The month of Av is the fifth month of the biblical Jewish calendar. Among the many events that have occurred in this month throughout the history of the Jewish people, the Messianic community has a very special event to commemorate — honoring the life and work of Paul Phillip Levertoff. His yahrzeit (anniversary of his death) is 1 Av (24 July 2017).
In Judaism, a yahrzeit is a special opportunity to reflect upon a person’s life and to honor the accomplishments they have achieved. Other customs include lighting a yahrzeit candle, studying special passages of Torah, and giving tzedakah (charity) in their name.
Paul Phillip Levertoff, born Feivel Levertoff, was raised in an Chassidic home. His family was Sephardic and was a descendent of Rabbi Schneur Zalman. As a child he attended cheder (Hebrew primary school) and later the prominent Volozhin Yeshiva. While studying abroad after graduating yeshiva, Levertoff obtained a New Testament. Reading it first in German, then in Hebrew, Levertoff was puzzled. The book of the Christians seemed "more his than theirs." After this period of study, Levertoff became a fervent believer that Yeshua of Nazareth was indeed the Messiah.
Levertoff went on to be a prominent pioneer in the early days of the Hebrew Christian movement. He also continued to be involved in the Jewish world of his day, as a translator for the Jewish publisher Soncino Press. He was a prolific writer and teacher, and was appointed the professor of Hebrew and Rabbinics with the Institutum Judaicum Delitzschianum in Leipzig, Germany. With his mastery of Hebrew, Yiddish, Talmud, Jewish mysticism, and anti-missionary polemics, Levertoff more than adequately filled the chair left behind by the late Yechiel Lichtenstein.
Due to the ravages of World War I, Levertoff left Germany and settled in Wales. While there, he was ordained as an Anglican priest. Yet, Levertoff had no intention of leaving his rich Jewish heritage behind, but sought to establish a congregation of Jewish believers in Jesus. Levertoff sought to reach out to "... those Jews who are not ashamed of the Gospel of Christ and of their Jewish origin ... to unite as a community ... and institute Jewish Christian services of worship which would present our Faith in terms of the rich background of devotional and mystical Jewish traditions." This was no typical church service. Levertoff donned both his Anglican alb along with a tallit and kippa. Services included readings from the Torah scroll and an authentically Jewish liturgy recited with Chassidic fervor.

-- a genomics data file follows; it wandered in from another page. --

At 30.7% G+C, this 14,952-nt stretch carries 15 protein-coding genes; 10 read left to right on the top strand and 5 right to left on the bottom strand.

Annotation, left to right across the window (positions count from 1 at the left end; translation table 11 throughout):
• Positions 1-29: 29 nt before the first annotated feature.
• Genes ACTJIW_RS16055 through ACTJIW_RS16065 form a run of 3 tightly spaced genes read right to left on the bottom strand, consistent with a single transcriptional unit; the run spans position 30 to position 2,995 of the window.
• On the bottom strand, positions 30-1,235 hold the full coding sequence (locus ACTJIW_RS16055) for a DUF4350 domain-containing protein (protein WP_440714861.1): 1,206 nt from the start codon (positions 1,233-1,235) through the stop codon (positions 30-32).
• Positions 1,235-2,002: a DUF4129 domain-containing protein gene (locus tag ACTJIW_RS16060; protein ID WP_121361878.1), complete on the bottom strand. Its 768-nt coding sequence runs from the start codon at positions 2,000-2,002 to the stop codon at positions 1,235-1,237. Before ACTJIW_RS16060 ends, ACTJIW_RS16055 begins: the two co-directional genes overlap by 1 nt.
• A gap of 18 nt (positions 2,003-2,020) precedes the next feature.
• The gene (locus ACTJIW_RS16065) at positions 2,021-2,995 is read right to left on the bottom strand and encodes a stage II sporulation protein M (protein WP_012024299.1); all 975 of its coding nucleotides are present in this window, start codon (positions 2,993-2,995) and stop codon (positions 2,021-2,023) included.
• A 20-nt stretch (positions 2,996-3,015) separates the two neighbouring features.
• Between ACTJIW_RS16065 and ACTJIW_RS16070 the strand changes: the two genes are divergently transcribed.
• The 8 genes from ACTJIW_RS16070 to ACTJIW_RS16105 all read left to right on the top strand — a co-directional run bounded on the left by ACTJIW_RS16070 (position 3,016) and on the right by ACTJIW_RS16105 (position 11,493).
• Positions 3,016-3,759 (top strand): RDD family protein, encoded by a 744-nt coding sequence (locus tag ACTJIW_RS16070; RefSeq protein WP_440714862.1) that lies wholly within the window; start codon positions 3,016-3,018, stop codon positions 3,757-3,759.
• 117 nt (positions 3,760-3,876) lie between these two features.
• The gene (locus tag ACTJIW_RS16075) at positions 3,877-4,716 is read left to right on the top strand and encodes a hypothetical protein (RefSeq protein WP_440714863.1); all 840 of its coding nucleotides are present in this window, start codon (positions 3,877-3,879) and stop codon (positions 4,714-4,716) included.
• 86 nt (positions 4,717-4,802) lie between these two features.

The modern Messianic movement stands today indebted to the pioneering spirit and thorough scholarship of Paul Phillip Levertoff. Though he departed in 1954, his influence thankfully has not. May his memory continue to be for a blessing.
(Appreciation goes to Jorge Quinonez for his research on Levertoff and other Jewish believers)
At First Fruits of Zion, we are dedicated to keeping alive the memory of the great saints, teachers and rabbis who have stood for Torah and Messiah in generations past. Notables like David Baron, Rabbi Yechiel Lichtenstein, Rabbi Yitzchak Lichtenstein, Chaim Yedidiah (Lucky) Pollak, Paul Phillip Levertoff, Joseph Rabbinowitz and others are examples of godly men who found faith in Yeshua in the midst of Orthodox Judaism. All of them grew up in Orthodox Jewish homes, all of them received Yeshiva educations and all of them became apostles of Yeshua of Nazareth. Their heroic stories and inspiring testimonies have been featured in the pages of our Messiah Magazine publication.
First Fruits of Zion has undertaken an ambitious project to bring the writings of these nineteenth century Torah giants to the English reading world. Translating their books and commentaries from German and Hebrew and reprinting works that have slipped into obscurity, we hope to resurrect the voices of these pioneers of the modern Messianic Jewish movement.
The Vine of David Luminaries Series already includes four titles that were released in 2009, 2013, and 2016. Learn more about these at the Vine of David Resources section.